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Syeda Aiman Nadeem James J. Kelley, MS Andrey Grigoriev, PhD Rutgers University, Camden Biology Department

Poster # 36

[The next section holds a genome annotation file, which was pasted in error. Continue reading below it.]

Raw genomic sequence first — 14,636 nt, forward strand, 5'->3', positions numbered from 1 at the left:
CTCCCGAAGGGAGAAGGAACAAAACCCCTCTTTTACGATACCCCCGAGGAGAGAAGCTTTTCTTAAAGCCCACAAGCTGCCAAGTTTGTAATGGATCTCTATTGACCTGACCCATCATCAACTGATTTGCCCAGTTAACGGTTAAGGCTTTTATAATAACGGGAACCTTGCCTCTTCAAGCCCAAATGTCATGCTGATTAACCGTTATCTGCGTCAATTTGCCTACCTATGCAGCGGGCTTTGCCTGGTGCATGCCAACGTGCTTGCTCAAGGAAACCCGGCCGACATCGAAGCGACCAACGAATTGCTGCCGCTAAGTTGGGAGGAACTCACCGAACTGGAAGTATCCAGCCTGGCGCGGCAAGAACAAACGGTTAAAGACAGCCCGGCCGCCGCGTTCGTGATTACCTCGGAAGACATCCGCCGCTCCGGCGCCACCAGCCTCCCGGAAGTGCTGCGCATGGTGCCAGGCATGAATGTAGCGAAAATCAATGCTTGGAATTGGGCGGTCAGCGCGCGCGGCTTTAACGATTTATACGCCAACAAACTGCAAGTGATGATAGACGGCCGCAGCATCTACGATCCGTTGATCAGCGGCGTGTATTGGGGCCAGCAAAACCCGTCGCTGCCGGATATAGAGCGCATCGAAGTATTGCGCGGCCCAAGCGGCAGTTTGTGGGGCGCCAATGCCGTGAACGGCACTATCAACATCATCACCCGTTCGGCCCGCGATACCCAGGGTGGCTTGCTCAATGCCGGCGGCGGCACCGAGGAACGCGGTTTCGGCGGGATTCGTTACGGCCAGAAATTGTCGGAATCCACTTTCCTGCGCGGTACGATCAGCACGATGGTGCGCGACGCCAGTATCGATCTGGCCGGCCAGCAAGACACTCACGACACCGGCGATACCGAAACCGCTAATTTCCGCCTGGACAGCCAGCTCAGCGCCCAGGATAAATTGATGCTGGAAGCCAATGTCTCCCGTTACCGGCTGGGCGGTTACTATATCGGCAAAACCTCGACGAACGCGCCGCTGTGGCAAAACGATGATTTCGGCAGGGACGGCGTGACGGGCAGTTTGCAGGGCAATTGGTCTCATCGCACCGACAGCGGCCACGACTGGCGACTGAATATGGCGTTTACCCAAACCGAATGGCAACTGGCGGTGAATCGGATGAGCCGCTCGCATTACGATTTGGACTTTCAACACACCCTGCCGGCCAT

Structural variants (SVs), large genomic alterations, are often responsible for tumor development. Most tumor sequencing studies focus on single-nucleotide mutations and leave SVs aside due to the difficulties in their analysis. We have analyzed the data obtained in a recent effort to sequence 1,143 patients with multiple myeloma to address this disparity in analysis by focusing on SVs. We used two computational tools developed in our lab to locate and visualize SVs after comparing two different genomes (normal and tumor). The first one was the Genome Rearrangement OmniMapper (GROM), a variant caller with superior speed, sensitivity, and precision used to identify the variants. The second tool was the Variant Navigator (VN) to visually examine the reads and compare SVs in tumor samples with corresponding normal samples. Such an examination is important for samples of lower sequencing quality. Our analysis pipeline enables us to validate the type and location of mutation, and genes overlapping or near the variant. We found many common SVs present in tumor (but not normal) samples affecting a range of genes including LRP5, IGFN1, GLB1L2, PLIN4, MUC5B, and CDC34. These genes are related to various functions that play a potential part in tumorigenesis, for example, affecting tumor incidence, tumor growth, innate immunity, and inflammation. Finding these genes disrupted by SVs helps us identify the proteins involved in tumorigenesis and this analysis may further allow us to find potential drug targets.

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